An Indian-origin woman has been sentenced to 20 years in prison and ordered to pay a penalty of over US$14 million on charges of healthcare fraud.
Meera Sachdeva, 50 of Mississippi was sentenced to 20 years in federal prison followed by three years of supervised release on charges that she defrauded federal insurance programme Medicare by submitting false claims for chemotherapy services, US Attorney Gregory Davis said in a statement.
Sachdeva, who owned and operated a cancer centre, had pleaded guilty in July this year to submitting claims for chemotherapy services that were supposedly rendered when she was out of the country.
She was also ordered to pay a US$250,000 fine and restitution of over US$8.1 million.
The forfeiture of approximately US$six million and property was also ordered.
She had admitted billing for more chemotherapy drugs than she actually purchased from drug suppliers from 2007 to 2011.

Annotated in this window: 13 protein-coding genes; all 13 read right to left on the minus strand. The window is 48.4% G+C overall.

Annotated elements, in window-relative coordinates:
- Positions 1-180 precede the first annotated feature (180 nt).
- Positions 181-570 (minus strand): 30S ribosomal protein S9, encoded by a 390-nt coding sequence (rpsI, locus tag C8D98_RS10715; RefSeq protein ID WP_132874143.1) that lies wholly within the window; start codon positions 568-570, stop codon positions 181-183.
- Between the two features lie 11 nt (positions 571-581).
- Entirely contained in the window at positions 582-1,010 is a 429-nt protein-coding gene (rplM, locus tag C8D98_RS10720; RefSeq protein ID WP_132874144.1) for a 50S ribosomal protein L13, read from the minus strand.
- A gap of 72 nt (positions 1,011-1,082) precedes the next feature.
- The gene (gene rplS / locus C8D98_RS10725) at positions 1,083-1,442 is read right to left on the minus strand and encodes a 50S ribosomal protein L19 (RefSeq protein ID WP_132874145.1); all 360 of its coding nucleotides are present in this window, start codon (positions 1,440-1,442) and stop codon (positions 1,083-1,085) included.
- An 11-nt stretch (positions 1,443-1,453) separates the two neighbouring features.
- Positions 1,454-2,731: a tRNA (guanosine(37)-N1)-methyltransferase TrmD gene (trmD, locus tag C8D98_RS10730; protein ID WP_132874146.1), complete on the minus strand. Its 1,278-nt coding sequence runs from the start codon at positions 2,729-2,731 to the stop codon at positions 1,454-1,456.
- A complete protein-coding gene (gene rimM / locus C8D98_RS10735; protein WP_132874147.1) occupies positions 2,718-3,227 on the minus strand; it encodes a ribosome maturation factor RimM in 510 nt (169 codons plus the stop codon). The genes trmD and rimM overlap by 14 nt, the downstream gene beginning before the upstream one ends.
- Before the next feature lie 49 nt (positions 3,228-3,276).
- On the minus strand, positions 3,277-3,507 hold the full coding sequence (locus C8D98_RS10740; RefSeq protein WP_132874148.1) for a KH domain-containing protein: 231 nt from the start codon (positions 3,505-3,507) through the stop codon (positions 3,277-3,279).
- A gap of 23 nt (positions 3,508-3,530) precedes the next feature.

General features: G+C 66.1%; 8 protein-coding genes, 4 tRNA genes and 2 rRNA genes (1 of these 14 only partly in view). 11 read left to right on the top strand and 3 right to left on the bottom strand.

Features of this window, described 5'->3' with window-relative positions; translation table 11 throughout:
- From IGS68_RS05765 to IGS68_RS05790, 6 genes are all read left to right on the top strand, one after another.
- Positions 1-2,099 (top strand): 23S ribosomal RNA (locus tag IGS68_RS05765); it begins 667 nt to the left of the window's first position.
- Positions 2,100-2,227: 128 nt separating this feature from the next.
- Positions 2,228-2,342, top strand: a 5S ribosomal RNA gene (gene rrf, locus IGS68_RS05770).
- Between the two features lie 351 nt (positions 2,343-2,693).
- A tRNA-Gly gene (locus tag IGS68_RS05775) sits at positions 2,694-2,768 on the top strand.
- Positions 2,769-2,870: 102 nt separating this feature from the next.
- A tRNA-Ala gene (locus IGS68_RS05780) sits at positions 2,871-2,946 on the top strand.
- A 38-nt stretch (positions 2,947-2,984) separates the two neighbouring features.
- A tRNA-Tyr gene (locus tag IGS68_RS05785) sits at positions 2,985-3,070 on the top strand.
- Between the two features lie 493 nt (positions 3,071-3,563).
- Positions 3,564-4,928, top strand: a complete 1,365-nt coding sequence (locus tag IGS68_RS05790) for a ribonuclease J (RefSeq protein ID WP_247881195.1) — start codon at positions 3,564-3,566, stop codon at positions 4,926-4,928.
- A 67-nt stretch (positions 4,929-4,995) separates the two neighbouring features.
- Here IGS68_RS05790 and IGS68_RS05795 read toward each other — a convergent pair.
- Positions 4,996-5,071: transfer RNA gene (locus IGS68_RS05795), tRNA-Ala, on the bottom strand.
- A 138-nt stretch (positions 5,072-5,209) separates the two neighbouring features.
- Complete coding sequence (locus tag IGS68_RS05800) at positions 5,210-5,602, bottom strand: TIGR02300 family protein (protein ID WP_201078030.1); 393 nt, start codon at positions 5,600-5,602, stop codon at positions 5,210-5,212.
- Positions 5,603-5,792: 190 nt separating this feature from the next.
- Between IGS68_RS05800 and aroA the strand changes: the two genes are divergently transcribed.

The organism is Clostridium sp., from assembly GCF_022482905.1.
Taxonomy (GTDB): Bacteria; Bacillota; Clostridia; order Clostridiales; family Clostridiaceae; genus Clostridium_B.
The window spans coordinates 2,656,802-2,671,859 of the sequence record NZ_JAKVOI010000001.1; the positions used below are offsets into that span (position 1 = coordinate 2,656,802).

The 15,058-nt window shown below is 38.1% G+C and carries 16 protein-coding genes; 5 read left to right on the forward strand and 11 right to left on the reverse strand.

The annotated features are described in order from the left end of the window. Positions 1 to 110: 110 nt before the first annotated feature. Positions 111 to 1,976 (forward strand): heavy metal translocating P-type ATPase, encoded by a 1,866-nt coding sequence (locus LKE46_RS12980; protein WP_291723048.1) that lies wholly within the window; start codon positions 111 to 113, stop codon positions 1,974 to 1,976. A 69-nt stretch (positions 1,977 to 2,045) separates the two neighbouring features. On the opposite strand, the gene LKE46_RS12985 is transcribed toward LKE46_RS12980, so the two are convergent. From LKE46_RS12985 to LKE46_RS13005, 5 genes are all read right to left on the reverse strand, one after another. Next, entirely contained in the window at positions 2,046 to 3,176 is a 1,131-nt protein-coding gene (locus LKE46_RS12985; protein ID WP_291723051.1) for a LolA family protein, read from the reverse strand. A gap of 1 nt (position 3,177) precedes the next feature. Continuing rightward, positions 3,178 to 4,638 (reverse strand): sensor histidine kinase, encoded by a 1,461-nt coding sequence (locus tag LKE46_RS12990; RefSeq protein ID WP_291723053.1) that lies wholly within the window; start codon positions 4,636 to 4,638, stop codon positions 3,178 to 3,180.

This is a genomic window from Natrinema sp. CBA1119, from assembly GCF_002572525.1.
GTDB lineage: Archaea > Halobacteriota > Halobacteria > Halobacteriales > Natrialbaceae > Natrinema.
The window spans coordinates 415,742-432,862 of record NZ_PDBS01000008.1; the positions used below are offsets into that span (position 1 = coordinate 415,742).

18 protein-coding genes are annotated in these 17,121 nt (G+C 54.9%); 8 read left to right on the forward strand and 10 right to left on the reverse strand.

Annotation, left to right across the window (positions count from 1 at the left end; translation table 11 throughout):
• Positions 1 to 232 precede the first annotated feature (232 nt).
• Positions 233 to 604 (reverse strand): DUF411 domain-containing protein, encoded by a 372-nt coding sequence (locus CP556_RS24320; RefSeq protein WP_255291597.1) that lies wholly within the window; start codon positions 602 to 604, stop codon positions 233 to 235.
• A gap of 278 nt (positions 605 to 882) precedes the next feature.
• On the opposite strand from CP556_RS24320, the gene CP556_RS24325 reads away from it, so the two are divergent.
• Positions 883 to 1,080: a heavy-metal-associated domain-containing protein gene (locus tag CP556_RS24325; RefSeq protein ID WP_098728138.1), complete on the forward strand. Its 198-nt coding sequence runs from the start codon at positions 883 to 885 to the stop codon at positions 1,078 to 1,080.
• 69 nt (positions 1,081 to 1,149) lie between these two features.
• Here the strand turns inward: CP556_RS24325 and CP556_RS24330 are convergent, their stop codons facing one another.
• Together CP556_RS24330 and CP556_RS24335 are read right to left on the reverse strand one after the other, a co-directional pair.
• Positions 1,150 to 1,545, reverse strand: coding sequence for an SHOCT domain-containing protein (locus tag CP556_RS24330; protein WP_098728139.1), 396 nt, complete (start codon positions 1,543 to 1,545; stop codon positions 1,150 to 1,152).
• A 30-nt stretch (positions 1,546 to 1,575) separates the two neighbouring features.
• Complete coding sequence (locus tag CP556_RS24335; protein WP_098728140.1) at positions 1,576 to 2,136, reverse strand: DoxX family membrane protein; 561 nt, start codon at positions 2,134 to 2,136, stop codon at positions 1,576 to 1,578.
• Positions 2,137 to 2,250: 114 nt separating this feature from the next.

Her patients believed that they were receiving an amount of chemotherapy medicine that was equal to the amount being billed to their respective health care benefit programmes, but she was not providing each patient with the fully prescribed dosage of many of the billed chemotherapy drugs.
"The health care fraud perpetrated by the defendant was an abuse of public trust motivated by greed," Davis said.
Special Agent in Charge of the US Department of Health and Human Services Derrick Jackson said Sachdeva violated her duty to provide appropriate care for the patients at the cancer centre.
"Our office takes quality of care concerns very seriously, and we will vigorously investigate any provider that shortchanges patients and steals from the Medicare Trust Fund".